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Missing Shane Spencer, Last of the Dying Platoon Players

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Shane Spencer slugs: Remember him in 1998? (AP)

I was out to dinner last night with two old pals who used to be in the baseball business and Shane Spencer came up. I hadn’t thought about Spencer in any great detail since 2004 or so, so it was pleasant to recall 1998, a year in which just about everything went right for the Yankees, among the 26-year-old rookie Spencer going nuts and hitting 10 home runs in just 73 plate-appearances. He hit .373/.411/.910 in that little trial, setting a standard he could never hope to match. He had a good little career, particularly given that he was a 5’11", 28th-round draft pick in the Yankees organization—historically, such players are more likely to be struck by a falling chunk of frozen airplane sewage than they are to make the majors and have a 500-game stay.

The latter part of his career was mired by a couple of alcohol-related incidents which led him to be released by the Mets (if only his crime had been something like embezzlement—he’d still be there), but he was useful for several years. Spencer’s main talent was hitting left-handed pitching; he was a career .296/.345/.497 hitter against southpaws, versus .245/.316/.392 against same-side pitchers, numbers not good enough to keep him in the lineup. He had a reputation as a poor defender, but he was hardly Alfonso Soriano out there, getting to most of what he should have.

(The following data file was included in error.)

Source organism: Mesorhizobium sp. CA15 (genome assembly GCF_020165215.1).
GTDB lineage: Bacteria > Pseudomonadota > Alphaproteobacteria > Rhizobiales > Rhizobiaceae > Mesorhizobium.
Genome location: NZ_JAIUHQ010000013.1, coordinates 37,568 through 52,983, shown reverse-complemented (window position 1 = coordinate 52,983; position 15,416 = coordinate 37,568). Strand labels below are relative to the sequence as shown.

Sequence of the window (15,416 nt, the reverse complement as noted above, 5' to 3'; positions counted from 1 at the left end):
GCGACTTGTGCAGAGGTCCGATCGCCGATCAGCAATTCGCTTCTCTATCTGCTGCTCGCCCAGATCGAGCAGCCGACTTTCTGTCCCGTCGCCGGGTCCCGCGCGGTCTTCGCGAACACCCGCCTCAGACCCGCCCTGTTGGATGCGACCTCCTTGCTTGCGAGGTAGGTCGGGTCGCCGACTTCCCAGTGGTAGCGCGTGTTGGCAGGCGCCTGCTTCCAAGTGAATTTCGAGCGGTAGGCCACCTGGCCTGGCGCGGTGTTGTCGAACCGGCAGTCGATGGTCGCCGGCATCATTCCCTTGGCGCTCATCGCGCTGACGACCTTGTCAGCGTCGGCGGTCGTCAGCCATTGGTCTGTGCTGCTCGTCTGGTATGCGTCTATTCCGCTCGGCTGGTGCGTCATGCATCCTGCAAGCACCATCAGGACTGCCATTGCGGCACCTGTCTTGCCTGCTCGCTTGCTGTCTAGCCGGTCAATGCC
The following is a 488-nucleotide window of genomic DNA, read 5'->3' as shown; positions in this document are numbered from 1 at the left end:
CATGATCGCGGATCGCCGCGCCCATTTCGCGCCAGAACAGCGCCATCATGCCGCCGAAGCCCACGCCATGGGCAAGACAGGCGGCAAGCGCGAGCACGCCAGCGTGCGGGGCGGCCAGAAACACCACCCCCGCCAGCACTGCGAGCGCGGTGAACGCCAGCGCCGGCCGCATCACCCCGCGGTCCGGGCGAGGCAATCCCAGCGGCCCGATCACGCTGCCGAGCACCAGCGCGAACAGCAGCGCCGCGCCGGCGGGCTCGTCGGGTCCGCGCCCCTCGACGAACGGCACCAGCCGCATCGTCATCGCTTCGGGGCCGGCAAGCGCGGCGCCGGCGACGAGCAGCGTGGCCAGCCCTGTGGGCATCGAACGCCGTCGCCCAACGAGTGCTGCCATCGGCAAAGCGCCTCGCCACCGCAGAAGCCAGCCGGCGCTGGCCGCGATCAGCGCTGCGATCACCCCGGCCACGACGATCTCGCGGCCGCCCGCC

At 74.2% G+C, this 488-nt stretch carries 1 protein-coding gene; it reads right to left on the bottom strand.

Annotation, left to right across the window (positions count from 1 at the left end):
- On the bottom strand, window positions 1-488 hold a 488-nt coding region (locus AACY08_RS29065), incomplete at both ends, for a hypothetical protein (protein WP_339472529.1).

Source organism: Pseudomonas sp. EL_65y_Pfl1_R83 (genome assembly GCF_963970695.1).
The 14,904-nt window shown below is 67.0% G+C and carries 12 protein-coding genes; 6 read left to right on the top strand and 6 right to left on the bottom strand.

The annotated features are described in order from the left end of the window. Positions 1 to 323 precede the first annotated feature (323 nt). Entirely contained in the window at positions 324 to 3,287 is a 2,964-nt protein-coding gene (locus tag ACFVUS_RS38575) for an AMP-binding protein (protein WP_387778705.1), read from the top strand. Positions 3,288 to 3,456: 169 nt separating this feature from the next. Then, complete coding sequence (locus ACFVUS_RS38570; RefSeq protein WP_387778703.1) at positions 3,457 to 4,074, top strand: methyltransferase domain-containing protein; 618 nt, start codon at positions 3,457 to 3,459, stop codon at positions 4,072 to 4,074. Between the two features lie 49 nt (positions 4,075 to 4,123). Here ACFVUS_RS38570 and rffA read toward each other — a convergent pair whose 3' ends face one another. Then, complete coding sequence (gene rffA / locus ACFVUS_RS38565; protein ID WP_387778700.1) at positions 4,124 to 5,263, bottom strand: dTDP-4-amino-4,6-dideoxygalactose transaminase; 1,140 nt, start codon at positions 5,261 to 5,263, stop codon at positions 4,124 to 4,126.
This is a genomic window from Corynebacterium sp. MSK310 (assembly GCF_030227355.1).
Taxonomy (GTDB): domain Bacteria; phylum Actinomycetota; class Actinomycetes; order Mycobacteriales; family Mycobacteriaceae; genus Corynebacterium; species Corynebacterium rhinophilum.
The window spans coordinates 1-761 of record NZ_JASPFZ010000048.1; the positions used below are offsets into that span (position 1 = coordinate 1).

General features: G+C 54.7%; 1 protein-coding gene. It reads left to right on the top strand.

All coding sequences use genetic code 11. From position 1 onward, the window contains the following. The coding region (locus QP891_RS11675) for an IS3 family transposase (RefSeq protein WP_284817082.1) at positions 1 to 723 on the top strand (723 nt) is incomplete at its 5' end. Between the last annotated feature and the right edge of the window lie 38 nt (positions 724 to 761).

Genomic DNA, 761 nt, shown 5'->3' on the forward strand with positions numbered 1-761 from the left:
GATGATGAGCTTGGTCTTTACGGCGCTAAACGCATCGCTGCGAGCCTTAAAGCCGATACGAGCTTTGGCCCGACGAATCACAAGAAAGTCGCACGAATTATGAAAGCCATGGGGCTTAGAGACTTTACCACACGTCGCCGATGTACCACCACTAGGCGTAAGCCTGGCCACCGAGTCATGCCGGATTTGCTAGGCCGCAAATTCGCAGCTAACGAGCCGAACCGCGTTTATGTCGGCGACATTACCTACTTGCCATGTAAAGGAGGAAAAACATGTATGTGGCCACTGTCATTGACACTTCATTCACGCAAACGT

I love players like Spencer who are valuable despite their limitations. Andruw Jones, defrocked star, played that kind of role for the Yankees last year, as he did for the Rangers and White Sox in the two years before that. Jones will never win an 11th Gold Glove to go with the 10 he picked up beginning in that same year of 1998, and you don’t want to see him out there against right-handers too often, but over the last three seasons he’s hit .208/.308/.467 against same-side pitching (hence my "too often" qualifier—with 29 home runs in 418 at-bats, he can still send the ball over the wall if he ties into one, something worth trying in the right situations) and .254/.374/.492 against southpaws, with 20 home runs in 331 at-bats. Over that same period, American League hitters batted only .262/.331/.409 against portsiders.

Platoon players have gone through phases in baseball from lack of acceptance (one early exec, in the days before statistical splits were commonly available, called platooning "a psychological fad") to near-extinction due to relief pitchers overgrowing rosters like kudzu. There is not enough room to have multiple players at more than one position anymore. The Yankees might need to platoon at both left field (Brett Gardner is now a career .243/.349/.318 hitter against lefties) and designated hitter (because that position is still wide open). With 12 and sometimes 13 pitchers on the roster it will be difficult to make both work unless a utility player is potent enough to double up. In the glory days of platooning, most managers carried only 10 pitchers.